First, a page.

29 January 2013
Last updated at 21:10 ET
David Cameron will meet his Algerian counterpart
David Cameron is to visit Algeria later in the wake of the hostage crisis that left up to six Britons dead.
The UK prime minister will hold talks with his counterpart and the president.
Mr Cameron will stress the strategic importance of Algeria in what he has called “the generational struggle” against al-Qaeda in North Africa.
The UK is to send 330 military personnel to Algeria’s neighbour Mali and West Africa to support French forces battling Islamist militants.
The deployment will include as many as 40 military advisers in Mali and 200 British soldiers in neighbouring African countries, to help train the Malian army.
French-led forces are continuing their offensive against militants who seized northern Mali last year.
Mr Cameron will be the first UK prime minister to visit Algeria since its independence in 1962. He will also be attending an international development conference in the Liberian capital, Monrovia.
He is expected to hold talks with Algerian Prime Minister Abdelmalek Sellal and President Abdelaziz Bouteflika, with discussions likely to focus on the hostage crisis and the military campaign in Mali.
BBC political editor Nick Robinson says Mr Cameron’s aides are stressing that the troops being sent to the region are to be used for training, logistics and intelligence, and not combat. They talk of a temporary operation.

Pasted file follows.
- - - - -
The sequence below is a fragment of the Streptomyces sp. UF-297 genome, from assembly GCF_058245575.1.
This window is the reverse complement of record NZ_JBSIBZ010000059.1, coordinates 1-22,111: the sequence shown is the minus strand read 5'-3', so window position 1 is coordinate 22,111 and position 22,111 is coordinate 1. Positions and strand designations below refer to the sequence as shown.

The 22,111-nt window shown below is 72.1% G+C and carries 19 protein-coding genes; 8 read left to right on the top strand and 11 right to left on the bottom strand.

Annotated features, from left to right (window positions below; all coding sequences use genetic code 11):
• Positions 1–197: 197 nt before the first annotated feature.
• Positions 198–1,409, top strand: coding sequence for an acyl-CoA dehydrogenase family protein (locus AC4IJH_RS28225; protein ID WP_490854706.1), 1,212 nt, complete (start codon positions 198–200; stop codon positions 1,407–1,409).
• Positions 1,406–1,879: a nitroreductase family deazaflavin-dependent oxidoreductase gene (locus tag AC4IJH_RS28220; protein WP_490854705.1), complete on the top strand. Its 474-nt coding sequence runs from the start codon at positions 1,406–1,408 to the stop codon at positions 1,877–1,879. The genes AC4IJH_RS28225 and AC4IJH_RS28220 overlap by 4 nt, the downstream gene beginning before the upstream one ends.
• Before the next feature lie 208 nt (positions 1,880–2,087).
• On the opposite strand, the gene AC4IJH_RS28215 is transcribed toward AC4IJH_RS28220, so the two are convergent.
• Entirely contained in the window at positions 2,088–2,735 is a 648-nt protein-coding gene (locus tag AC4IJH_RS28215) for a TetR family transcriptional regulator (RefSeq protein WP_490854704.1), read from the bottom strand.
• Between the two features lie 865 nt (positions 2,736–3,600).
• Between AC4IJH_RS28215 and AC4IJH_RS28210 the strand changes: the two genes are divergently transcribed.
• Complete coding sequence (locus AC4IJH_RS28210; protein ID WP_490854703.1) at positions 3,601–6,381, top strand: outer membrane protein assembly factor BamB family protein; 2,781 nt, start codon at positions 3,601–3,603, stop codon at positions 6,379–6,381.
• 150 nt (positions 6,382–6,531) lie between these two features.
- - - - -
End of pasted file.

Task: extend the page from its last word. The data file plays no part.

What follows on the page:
But this trip is bound to heighten the demands on the prime minister to say not simply what he is not planning in North Africa, but to explain more about what exactly he is, our correspondent adds.
Some 37 foreigners and at least 10 Algerians died after militants seized workers at Algeria’s In Amenas gas plant earlier this month.
The Foreign Office has confirmed that four Britons and one UK resident died, while a further two British nationals are feared dead.
The Algerian government took the controversial decision to storm the site in the Sahara desert, which is jointly operated by BP.
Algerian officials said the hostage-takers had been from six different nationalities and belonged to a new Islamist group that recently broke away from al-Qaeda.
During the siege, one statement purporting to be from the captors called for an end to the French military intervention in Mali.
The BBC’s Richard Galpin, in Algiers, said radical groups, some with links to al-Qaeda, had grown in strength in the region in recent years.
He said Mr Cameron’s visit may be partly an attempt to mend any damage to relations after the prime minister expressed disappointment that he had had no advance warning about the Algerian hostage rescue operation.
Mr Cameron has said the hostage crisis highlights the need for a “strong security response” matched by an “intelligent political response”.
At the World Economic Forum in Davos last week, Mr Cameron said: “I believe we are in the midst of a long struggle against murderous terrorists and a poisonous ideology that supports them.
“Just as we’ve successfully put pressure on al-Qaeda in Afghanistan and Pakistan, so al-Qaeda franchises have been growing for years in Yemen, in Somalia and across parts of North Africa, places that have suffered hideously through hostage taking, terrorism and crime.”